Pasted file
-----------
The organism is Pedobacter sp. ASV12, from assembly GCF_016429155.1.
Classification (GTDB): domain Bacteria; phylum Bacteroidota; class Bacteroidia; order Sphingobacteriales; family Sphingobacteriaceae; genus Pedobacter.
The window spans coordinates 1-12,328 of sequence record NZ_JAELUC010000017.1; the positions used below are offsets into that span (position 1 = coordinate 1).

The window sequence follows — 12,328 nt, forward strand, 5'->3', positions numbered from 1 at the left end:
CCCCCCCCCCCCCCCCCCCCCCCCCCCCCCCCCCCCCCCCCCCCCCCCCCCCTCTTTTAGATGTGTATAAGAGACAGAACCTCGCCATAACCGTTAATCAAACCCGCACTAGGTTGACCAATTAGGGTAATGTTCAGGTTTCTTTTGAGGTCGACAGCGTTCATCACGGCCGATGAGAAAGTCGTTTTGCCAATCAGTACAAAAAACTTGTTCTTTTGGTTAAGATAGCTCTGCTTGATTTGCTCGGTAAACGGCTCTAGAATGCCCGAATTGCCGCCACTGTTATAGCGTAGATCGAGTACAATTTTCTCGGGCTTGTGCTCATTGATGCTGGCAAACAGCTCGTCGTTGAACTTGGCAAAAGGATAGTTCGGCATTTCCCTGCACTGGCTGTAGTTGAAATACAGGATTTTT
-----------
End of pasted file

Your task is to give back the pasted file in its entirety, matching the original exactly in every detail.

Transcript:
The organism is Pedobacter sp. ASV12, from assembly GCF_016429155.1.
Classification (GTDB): domain Bacteria; phylum Bacteroidota; class Bacteroidia; order Sphingobacteriales; family Sphingobacteriaceae; genus Pedobacter.
The window spans coordinates 1-12,328 of sequence record NZ_JAELUC010000017.1; the positions used below are offsets into that span (position 1 = coordinate 1).

The window sequence follows — 12,328 nt, forward strand, 5'->3', positions numbered from 1 at the left end:
CCCCCCCCCCCCCCCCCCCCCCCCCCCCCCCCCCCCCCCCCCCCCCCCCCCCTCTTTTAGATGTGTATAAGAGACAGAACCTCGCCATAACCGTTAATCAAACCCGCACTAGGTTGACCAATTAGGGTAATGTTCAGGTTTCTTTTGAGGTCGACAGCGTTCATCACGGCCGATGAGAAAGTCGTTTTGCCAATCAGTACAAAAAACTTGTTCTTTTGGTTAAGATAGCTCTGCTTGATTTGCTCGGTAAACGGCTCTAGAATGCCCGAATTGCCGCCACTGTTATAGCGTAGATCGAGTACAATTTTCTCGGGCTTGTGCTCATTGATGCTGGCAAACAGCTCGTCGTTGAACTTGGCAAAAGGATAGTTCGGCATTTCCCTGCACTGGCTGTAGTTGAAATACAGGATTTTT